[OSGeo Africa] Comparing census and elections datasets

Hanlie Pretorius hanlie.pretorius at gmail.com
Wed Apr 9 04:34:35 PDT 2014

Hi Adi,

I'm not sure if this approach will work for you because I'm not 100%
clear on what you want to do, but here goes.

I would convert the vector data to raster data using the same cell
size. You can choose the size of the cell based on the kind of
accuracy you would like. The bigger the cells the greater the error
introduced and the smaller the cell the longer it will take to

So you can, for example, convert the 2009 census data to a raster and
then convert it back to a vector using the 2011 census boundaries in
vector format. You can then use an average, median, maximum, minimum
etc, type of operation to determine the value that should be
associated with the reconstituted polygon. Or you can convert both
datasets to rasters and then compare them cell by cell.

Rasters can only have numerical values, so you would have to 'code'
your rasters to equate numerical values with categorical data. GRASS
GIS is very useful for this type of 'coding' since it will store your
mapping of numbers to category names inside the raster. I'm not sure
if other software can do this as well.

You would also have to use a raster per theme, e.g. one for winning
party, one for % voter turnout etc.

If this doesn't answer your question, or you want more opinions, try
the GRASS GIS user mailing list, they're great at answering such
'theoretical' (not software specific) questions.


2014-04-08 7:12 GMT+02:00, Adi Eyal <adi at code4sa.org>:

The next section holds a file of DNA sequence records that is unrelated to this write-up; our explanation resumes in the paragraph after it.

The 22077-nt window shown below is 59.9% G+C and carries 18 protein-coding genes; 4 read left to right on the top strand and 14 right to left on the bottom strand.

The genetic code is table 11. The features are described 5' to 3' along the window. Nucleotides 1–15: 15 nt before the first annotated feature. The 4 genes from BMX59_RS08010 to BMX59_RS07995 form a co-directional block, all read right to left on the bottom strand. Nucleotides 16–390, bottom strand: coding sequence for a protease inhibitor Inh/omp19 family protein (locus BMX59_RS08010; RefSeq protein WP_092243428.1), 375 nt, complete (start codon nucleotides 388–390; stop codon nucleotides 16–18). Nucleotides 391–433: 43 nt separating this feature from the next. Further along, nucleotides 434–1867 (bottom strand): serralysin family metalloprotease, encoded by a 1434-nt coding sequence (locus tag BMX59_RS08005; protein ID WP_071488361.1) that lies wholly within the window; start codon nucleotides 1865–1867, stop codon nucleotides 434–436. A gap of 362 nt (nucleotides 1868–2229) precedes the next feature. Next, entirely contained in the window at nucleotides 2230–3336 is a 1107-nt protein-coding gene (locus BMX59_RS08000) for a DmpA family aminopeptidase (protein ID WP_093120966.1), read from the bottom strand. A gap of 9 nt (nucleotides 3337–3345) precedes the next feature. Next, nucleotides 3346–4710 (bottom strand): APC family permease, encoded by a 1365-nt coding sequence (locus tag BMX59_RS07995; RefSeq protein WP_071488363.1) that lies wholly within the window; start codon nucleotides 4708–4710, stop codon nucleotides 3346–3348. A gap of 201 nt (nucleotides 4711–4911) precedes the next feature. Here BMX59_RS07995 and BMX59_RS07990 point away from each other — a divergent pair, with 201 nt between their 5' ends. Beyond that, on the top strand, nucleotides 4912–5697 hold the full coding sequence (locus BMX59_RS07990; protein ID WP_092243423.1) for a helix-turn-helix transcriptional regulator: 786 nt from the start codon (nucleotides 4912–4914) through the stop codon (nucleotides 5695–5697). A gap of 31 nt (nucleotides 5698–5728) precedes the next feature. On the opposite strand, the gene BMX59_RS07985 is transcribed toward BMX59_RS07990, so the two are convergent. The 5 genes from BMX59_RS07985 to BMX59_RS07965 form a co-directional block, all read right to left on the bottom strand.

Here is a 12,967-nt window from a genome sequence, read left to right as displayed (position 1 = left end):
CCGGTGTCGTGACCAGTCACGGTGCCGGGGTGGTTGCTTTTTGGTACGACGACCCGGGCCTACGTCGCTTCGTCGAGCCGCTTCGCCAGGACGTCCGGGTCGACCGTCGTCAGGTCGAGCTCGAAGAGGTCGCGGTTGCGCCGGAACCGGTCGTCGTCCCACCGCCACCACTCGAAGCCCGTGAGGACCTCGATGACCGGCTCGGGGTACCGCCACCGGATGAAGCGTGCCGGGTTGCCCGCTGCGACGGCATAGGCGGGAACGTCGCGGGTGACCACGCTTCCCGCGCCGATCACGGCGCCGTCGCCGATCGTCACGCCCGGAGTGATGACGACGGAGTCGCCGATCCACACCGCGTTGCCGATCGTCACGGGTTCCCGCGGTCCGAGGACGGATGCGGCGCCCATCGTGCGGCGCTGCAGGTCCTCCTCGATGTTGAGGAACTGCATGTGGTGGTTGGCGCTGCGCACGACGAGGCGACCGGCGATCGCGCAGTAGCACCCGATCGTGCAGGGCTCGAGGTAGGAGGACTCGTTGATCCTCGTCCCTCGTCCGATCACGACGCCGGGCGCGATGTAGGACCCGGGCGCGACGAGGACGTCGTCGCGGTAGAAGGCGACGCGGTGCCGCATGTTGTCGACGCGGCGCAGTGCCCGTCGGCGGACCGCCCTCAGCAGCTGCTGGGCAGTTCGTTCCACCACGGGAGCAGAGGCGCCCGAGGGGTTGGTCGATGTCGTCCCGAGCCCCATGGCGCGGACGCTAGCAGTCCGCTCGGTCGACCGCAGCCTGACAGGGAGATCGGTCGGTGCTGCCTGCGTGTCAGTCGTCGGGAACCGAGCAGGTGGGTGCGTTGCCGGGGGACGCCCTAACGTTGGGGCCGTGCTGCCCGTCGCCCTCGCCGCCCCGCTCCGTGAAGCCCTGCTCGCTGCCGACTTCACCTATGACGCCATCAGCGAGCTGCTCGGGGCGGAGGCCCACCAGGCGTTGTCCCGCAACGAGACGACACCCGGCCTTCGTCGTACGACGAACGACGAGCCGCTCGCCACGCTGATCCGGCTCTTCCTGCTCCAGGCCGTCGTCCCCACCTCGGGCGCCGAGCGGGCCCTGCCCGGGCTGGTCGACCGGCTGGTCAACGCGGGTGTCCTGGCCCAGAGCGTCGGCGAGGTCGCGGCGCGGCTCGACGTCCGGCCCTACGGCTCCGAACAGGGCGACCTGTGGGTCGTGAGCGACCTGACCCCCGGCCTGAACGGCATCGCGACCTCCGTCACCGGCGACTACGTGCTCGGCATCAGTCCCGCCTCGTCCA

> Hi All
> I would like map demographic data from the 2011 census on top of
> elections results from 2009. There seem to be two problems with doing
> this.
> 1. Old wards have disappeared and new ones have been created by MDB.
> 2. In some cases the same ward id has been re-used for completely
> different polygons.
> In short, the obvious approach of joining two datasets won't work. It
> is possible (but difficult) to calculate approximations by overlapping
> shapes from the two maps and using some sort of algorithm (possibly
> assuming uniform distribution of data points) to slice up one shape
> and fit it into another.
> I don't want to go down that route.
> Is there another to go about this?
> Thanks
> Adi
> --
> Adi Eyal
> Director
> Code for South Africa
> Promoting informed decision-making
> phone: +27 78 014 2469
> skype: adieyalcas
> linkedin: http://za.linkedin.com/pub/dir/Adi/Eyal
> web: http://www.code4sa.org
> twitter: @soapsudtycoon
> For more information on how to participate in the open data community
> in South Africa, go to: http://www.code4sa.org/#community
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